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A flower garden full of weeds

SUMMIT COUNTY – Gardeners can’t purchase the yellow flower “butter and eggs” in any store in Summit County, but that doesn’t mean it can’t be found.

The flower resembles a snapdragon, with soft, yellow petals and a deep orange center. Some gardeners like it because it will grow in wet or dry conditions, in all types of soil, and it spreads easily – about 15 percent a year.

County weed warriors Paul Schreiner and Lisa Taylor hate the weed for the same reasons the gardners love it.



Immigrants brought butter and eggs – known in botanical circles as yellow toadflax – to the United States to remind them of the countries they left behind. It was first identified in the 1800s on the East Coast and has since spread west.

Yellow toadflax has no natural predators to keep it in check here. Therefore, it nudges out native species, which in turn leads to a loss of insects, then rodents and predators.



And the weed is hard to eradicate, Schreiner said.

“Yellow toadflax is a serious invader of pristine areas around the county,” he said. “Right now, there are several thousand acres affected by this weed, and we’ve found no good way to control it. It will have widespread effects on Summit County’s native ecosystem.”

Another ornamental species creating problems around Summit County is dame’s rocket, a popular flowering plant sold in “native wildflower” plant mixes.

“It’s anything but native,” Schreiner said. “It poses a serious threat for wetlands and riparian areas.”

Dame’s rocket has long been touted as deer-resistant, so people have planted the pink flowers around vegetable gardens to keep them away.

But the plant then spreads, outcompetes the native plants on which deer forage and eventually leaves the deer population with minimal grazing land.

Oxeye daisy, a native of Eurasia, has also become a troublesome weed in the West. It’s transplanted as an ornamental despite its tendency to crowd out more desirable vegetation.

False chamomile, while similar in appearance to the oxeye daisy, is also a noxious weed that has become widespread along bike paths, roadways and other areas where humans have disturbed the soil.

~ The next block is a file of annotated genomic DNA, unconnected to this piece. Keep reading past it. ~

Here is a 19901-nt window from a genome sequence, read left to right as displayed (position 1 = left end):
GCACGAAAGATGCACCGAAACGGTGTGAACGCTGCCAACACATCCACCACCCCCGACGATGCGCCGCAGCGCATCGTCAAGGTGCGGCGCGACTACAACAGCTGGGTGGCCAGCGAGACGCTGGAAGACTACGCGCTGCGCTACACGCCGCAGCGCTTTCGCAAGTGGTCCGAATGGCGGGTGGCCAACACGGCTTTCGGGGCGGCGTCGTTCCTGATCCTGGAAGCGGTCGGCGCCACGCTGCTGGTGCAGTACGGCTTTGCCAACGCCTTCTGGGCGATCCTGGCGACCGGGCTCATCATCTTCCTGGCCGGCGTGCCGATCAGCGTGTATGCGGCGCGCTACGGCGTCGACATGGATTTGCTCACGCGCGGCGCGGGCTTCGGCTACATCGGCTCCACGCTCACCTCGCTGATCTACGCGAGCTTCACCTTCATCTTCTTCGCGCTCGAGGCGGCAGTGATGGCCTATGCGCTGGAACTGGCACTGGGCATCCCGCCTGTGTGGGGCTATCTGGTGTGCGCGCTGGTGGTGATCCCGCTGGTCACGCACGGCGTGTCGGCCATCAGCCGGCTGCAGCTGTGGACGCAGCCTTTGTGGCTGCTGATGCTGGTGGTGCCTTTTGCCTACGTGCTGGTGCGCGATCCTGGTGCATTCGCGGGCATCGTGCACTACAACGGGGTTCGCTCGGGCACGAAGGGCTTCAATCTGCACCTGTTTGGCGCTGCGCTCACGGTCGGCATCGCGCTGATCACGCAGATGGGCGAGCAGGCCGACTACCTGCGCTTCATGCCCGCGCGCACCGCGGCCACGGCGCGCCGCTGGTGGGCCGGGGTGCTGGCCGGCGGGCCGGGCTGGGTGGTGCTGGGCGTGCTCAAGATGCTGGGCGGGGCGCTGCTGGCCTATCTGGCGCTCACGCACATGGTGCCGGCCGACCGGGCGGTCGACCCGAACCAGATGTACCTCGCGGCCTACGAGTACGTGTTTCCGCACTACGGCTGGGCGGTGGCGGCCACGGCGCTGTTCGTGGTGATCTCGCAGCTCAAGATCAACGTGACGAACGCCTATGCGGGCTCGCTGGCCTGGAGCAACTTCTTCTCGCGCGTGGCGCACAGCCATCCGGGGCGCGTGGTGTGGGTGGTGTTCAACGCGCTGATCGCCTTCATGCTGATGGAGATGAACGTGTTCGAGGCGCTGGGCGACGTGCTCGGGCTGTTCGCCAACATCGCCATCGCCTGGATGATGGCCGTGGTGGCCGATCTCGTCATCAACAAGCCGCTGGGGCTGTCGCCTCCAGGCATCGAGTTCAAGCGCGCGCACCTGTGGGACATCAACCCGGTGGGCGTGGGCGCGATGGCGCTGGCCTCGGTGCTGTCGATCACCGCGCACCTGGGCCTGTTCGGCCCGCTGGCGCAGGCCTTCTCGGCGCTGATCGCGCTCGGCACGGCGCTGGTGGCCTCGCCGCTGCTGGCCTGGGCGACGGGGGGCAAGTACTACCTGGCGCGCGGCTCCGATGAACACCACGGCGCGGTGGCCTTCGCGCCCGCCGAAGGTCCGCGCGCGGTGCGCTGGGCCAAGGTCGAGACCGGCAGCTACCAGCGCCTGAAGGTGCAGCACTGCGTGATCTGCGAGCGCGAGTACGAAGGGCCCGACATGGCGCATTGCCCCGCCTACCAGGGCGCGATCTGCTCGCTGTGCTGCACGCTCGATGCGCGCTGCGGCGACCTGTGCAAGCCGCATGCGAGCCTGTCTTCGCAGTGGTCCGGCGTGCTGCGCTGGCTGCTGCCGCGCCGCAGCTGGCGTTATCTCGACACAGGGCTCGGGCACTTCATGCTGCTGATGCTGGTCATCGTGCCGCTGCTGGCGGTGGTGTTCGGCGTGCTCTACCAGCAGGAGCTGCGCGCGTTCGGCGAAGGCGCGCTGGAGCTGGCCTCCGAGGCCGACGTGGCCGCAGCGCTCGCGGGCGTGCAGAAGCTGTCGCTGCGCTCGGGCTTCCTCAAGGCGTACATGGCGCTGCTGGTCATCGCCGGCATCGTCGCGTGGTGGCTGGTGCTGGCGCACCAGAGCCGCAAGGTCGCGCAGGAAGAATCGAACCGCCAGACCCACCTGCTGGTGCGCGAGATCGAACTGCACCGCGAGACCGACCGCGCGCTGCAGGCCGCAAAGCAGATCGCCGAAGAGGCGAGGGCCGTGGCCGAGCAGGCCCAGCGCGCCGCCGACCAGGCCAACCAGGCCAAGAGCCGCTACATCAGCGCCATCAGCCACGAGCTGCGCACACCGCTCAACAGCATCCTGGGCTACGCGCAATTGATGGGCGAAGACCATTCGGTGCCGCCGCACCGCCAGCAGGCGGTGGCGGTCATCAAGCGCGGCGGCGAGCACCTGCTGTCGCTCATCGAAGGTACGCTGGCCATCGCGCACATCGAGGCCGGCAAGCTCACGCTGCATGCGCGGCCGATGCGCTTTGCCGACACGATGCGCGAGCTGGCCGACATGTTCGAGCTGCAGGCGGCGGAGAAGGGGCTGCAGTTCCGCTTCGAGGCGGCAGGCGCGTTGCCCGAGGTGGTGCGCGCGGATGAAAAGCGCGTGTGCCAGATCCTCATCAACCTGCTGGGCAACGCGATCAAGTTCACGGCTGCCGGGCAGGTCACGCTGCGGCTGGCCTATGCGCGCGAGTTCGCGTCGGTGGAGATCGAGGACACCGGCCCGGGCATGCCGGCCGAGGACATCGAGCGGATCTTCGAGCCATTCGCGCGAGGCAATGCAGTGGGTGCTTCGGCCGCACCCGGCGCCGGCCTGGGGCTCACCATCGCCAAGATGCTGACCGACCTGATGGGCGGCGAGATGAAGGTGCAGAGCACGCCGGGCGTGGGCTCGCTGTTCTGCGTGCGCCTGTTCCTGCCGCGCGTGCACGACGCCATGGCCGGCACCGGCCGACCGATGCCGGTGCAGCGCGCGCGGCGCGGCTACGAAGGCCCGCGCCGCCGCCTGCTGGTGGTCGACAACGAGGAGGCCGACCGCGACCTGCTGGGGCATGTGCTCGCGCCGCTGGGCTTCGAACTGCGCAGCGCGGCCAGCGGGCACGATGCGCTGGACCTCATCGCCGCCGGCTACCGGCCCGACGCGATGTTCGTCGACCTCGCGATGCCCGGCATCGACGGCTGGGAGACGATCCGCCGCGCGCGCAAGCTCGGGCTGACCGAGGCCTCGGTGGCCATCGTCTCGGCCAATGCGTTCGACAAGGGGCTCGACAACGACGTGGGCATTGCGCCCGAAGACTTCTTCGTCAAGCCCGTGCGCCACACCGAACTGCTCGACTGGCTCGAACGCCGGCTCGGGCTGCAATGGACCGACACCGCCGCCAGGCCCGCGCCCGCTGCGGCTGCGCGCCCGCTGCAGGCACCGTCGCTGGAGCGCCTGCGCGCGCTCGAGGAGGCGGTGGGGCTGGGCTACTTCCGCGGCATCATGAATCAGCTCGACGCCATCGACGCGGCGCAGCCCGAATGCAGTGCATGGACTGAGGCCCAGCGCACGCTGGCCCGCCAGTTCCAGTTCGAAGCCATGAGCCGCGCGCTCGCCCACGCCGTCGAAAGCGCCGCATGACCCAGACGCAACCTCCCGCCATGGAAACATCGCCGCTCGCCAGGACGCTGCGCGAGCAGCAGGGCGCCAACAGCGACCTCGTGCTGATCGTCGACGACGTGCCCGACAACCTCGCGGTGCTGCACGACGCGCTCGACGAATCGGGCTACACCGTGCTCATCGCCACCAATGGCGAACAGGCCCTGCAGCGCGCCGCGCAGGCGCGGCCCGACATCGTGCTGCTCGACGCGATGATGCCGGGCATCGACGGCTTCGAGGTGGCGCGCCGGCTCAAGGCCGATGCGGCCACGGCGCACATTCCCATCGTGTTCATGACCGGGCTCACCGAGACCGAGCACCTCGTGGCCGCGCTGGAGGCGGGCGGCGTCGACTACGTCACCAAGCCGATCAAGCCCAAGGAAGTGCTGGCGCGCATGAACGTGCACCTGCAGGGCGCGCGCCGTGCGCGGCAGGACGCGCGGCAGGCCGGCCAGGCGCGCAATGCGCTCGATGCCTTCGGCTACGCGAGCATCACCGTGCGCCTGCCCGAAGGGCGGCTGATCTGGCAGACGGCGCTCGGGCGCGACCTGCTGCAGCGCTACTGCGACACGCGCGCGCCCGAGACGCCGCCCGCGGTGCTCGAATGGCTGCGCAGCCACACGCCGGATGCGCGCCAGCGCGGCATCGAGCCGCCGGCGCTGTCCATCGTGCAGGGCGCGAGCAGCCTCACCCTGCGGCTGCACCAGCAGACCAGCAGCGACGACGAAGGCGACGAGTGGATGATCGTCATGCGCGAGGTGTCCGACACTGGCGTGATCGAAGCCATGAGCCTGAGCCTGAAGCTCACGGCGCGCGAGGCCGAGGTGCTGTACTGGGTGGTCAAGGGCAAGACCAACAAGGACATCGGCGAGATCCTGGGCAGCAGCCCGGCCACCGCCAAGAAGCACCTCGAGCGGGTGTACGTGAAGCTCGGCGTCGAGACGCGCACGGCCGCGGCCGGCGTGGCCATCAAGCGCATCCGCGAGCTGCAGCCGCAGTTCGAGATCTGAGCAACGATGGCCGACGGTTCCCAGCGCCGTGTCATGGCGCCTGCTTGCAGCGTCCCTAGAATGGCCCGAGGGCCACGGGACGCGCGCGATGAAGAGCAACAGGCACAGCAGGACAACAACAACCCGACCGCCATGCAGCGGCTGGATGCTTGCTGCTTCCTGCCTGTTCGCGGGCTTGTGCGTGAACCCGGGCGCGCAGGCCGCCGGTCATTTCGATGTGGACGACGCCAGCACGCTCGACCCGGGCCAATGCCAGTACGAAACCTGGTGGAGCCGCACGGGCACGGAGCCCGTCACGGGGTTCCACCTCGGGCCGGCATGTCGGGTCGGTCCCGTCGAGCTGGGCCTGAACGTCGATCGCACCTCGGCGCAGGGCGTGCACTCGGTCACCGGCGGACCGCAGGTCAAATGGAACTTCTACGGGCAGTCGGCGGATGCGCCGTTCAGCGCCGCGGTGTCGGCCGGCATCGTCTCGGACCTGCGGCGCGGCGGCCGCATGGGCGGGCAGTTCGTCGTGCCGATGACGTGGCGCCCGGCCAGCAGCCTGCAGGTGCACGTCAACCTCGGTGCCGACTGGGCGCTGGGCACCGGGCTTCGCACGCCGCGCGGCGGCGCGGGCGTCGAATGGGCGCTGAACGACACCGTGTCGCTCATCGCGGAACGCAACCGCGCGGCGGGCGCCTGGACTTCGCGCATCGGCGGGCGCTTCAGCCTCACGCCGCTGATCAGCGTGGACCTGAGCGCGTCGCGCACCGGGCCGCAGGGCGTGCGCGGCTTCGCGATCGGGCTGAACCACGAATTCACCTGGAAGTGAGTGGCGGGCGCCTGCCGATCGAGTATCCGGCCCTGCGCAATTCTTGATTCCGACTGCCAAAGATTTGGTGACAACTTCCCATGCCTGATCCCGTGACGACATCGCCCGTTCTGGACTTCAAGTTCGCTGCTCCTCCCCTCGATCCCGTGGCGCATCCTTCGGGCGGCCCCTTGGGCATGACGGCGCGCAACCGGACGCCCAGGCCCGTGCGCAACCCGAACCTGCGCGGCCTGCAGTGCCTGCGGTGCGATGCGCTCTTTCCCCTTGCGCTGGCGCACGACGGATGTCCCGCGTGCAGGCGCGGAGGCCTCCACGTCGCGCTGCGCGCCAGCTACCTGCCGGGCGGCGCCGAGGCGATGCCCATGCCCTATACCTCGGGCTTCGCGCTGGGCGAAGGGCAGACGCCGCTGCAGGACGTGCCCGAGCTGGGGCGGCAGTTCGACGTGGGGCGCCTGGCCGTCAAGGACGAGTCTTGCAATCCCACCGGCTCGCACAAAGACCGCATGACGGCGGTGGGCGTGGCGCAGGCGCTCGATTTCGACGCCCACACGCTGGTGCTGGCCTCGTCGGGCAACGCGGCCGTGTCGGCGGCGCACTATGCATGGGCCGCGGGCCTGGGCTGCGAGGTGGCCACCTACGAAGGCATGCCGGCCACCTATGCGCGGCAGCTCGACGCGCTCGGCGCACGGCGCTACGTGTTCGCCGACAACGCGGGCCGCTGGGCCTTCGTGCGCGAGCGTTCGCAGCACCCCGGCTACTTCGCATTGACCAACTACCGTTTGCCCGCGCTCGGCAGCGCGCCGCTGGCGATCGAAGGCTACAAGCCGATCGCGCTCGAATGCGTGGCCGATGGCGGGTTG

A new invader that has yet to show up in Summit County is purple loosestrife, which has been found in the Denver and Grand Junction areas.

But “it’s heading this way,” Schreiner cautioned. “This plant will crowd out nearly every native in its path.”

The plant, also released as an ornamental on the East Coast, has taken over riparian areas throughout the nation. Infestations are often traced upstream to flower gardens.

“While in the garden it poses little threat because of the intensive management that gardens normally get,” Schreiner said. “But once outside of the garden, these plants basically take an area over, leaving nesting waterfowl without suitable habitat to rear young and leaving fish with few spawning grounds.”

New offenders are invading the state every year, in the air, via waterways or the wheels of the millions of cars that cross Colorado. Many will, at first, seem harmless, and by the time they are recognized as a problem, they will have become well-established and difficult or impossible to eradicate.

Some of them include African rue, a succulent herb with five-petaled white flowers that grow individually along the stems; camelthorn, a spiny shrub with single wedge-shaped leaves and small, pea-like flowers that range in color from purple to maroon; and squarrose knapweed, with rose-colored flowers.

“We’ve unleashed these monsters upon ourselves,” Schreiner said. “We have to do what we can to limit their spread.”

Jane Stebbins can be reached at (970) 668-3998, ext. 228, or jstebbins@summitdaily.com.


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